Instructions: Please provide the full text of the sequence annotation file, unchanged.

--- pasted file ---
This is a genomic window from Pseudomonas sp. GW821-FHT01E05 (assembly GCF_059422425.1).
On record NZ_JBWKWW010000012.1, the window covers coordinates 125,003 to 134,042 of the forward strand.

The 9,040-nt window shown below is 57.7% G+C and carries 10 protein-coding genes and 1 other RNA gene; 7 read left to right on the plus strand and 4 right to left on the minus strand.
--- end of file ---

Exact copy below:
This is a genomic window from Pseudomonas sp. GW821-FHT01E05 (assembly GCF_059422425.1).
On record NZ_JBWKWW010000012.1, the window covers coordinates 125,003 to 134,042 of the forward strand.

The 9,040-nt window shown below is 57.7% G+C and carries 10 protein-coding genes and 1 other RNA gene; 7 read left to right on the plus strand and 4 right to left on the minus strand.